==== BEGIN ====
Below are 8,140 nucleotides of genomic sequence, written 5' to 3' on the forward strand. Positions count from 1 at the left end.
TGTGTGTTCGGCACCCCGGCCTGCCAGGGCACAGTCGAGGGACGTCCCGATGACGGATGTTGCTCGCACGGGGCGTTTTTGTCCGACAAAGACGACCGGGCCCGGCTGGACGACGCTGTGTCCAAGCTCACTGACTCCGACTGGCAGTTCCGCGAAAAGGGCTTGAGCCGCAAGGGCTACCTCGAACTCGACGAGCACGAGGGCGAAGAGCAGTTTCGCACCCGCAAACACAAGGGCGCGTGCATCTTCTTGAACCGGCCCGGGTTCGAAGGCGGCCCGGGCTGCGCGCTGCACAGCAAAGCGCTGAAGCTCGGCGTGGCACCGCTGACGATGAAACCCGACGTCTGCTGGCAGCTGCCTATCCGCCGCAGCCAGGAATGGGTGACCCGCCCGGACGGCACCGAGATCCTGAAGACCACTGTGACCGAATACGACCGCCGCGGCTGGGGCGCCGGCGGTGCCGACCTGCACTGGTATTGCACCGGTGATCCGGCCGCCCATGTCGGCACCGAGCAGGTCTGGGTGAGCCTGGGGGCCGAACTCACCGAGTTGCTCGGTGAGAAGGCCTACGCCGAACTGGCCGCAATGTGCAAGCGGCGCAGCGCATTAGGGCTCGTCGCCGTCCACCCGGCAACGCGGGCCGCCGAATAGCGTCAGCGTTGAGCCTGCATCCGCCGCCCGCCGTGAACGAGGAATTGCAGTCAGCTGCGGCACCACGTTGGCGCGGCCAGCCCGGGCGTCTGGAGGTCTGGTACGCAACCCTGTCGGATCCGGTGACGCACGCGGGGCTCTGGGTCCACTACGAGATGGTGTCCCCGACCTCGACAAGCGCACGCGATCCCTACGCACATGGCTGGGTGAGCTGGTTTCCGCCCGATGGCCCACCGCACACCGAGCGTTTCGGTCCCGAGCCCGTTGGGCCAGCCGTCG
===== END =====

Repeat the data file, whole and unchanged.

Below are 8,140 nucleotides of genomic sequence, written 5' to 3' on the forward strand. Positions count from 1 at the left end.
TGTGTGTTCGGCACCCCGGCCTGCCAGGGCACAGTCGAGGGACGTCCCGATGACGGATGTTGCTCGCACGGGGCGTTTTTGTCCGACAAAGACGACCGGGCCCGGCTGGACGACGCTGTGTCCAAGCTCACTGACTCCGACTGGCAGTTCCGCGAAAAGGGCTTGAGCCGCAAGGGCTACCTCGAACTCGACGAGCACGAGGGCGAAGAGCAGTTTCGCACCCGCAAACACAAGGGCGCGTGCATCTTCTTGAACCGGCCCGGGTTCGAAGGCGGCCCGGGCTGCGCGCTGCACAGCAAAGCGCTGAAGCTCGGCGTGGCACCGCTGACGATGAAACCCGACGTCTGCTGGCAGCTGCCTATCCGCCGCAGCCAGGAATGGGTGACCCGCCCGGACGGCACCGAGATCCTGAAGACCACTGTGACCGAATACGACCGCCGCGGCTGGGGCGCCGGCGGTGCCGACCTGCACTGGTATTGCACCGGTGATCCGGCCGCCCATGTCGGCACCGAGCAGGTCTGGGTGAGCCTGGGGGCCGAACTCACCGAGTTGCTCGGTGAGAAGGCCTACGCCGAACTGGCCGCAATGTGCAAGCGGCGCAGCGCATTAGGGCTCGTCGCCGTCCACCCGGCAACGCGGGCCGCCGAATAGCGTCAGCGTTGAGCCTGCATCCGCCGCCCGCCGTGAACGAGGAATTGCAGTCAGCTGCGGCACCACGTTGGCGCGGCCAGCCCGGGCGTCTGGAGGTCTGGTACGCAACCCTGTCGGATCCGGTGACGCACGCGGGGCTCTGGGTCCACTACGAGATGGTGTCCCCGACCTCGACAAGCGCACGCGATCCCTACGCACATGGCTGGGTGAGCTGGTTTCCGCCCGATGGCCCACCGCACACCGAGCGTTTCGGTCCCGAGCCCGTTGGGCCAGCCGTCG